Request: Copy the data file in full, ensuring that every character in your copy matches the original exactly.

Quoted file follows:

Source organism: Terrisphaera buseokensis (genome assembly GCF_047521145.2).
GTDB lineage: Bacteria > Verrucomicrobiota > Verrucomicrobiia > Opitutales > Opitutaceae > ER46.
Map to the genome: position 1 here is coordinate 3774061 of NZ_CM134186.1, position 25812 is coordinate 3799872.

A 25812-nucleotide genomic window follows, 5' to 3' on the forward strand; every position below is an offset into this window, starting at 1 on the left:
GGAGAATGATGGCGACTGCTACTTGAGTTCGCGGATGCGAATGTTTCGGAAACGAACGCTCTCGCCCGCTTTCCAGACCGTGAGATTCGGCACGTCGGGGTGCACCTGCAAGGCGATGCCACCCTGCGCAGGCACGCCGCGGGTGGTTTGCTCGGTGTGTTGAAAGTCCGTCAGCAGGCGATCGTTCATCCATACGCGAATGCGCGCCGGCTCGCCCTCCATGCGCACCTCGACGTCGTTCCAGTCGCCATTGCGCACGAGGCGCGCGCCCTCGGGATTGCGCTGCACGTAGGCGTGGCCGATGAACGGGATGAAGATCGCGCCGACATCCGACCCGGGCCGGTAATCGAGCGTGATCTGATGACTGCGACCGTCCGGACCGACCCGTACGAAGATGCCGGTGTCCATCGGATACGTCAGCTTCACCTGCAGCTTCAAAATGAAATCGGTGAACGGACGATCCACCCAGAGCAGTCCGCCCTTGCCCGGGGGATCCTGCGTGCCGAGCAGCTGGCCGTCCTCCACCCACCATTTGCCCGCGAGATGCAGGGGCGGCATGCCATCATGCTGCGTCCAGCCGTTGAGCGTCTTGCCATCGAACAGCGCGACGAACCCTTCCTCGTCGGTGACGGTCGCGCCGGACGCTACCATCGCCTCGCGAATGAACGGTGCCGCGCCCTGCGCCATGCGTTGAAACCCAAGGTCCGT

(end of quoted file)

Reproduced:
Source organism: Terrisphaera buseokensis (genome assembly GCF_047521145.2).
GTDB lineage: Bacteria > Verrucomicrobiota > Verrucomicrobiia > Opitutales > Opitutaceae > ER46.
Map to the genome: position 1 here is coordinate 3774061 of NZ_CM134186.1, position 25812 is coordinate 3799872.

A 25812-nucleotide genomic window follows, 5' to 3' on the forward strand; every position below is an offset into this window, starting at 1 on the left:
GGAGAATGATGGCGACTGCTACTTGAGTTCGCGGATGCGAATGTTTCGGAAACGAACGCTCTCGCCCGCTTTCCAGACCGTGAGATTCGGCACGTCGGGGTGCACCTGCAAGGCGATGCCACCCTGCGCAGGCACGCCGCGGGTGGTTTGCTCGGTGTGTTGAAAGTCCGTCAGCAGGCGATCGTTCATCCATACGCGAATGCGCGCCGGCTCGCCCTCCATGCGCACCTCGACGTCGTTCCAGTCGCCATTGCGCACGAGGCGCGCGCCCTCGGGATTGCGCTGCACGTAGGCGTGGCCGATGAACGGGATGAAGATCGCGCCGACATCCGACCCGGGCCGGTAATCGAGCGTGATCTGATGACTGCGACCGTCCGGACCGACCCGTACGAAGATGCCGGTGTCCATCGGATACGTCAGCTTCACCTGCAGCTTCAAAATGAAATCGGTGAACGGACGATCCACCCAGAGCAGTCCGCCCTTGCCCGGGGGATCCTGCGTGCCGAGCAGCTGGCCGTCCTCCACCCACCATTTGCCCGCGAGATGCAGGGGCGGCATGCCATCATGCTGCGTCCAGCCGTTGAGCGTCTTGCCATCGAACAGCGCGACGAACCCTTCCTCGTCGGTGACGGTCGCGCCGGACGCTACCATCGCCTCGCGAATGAACGGTGCCGCGCCCTGCGCCATGCGTTGAAACCCAAGGTCCGT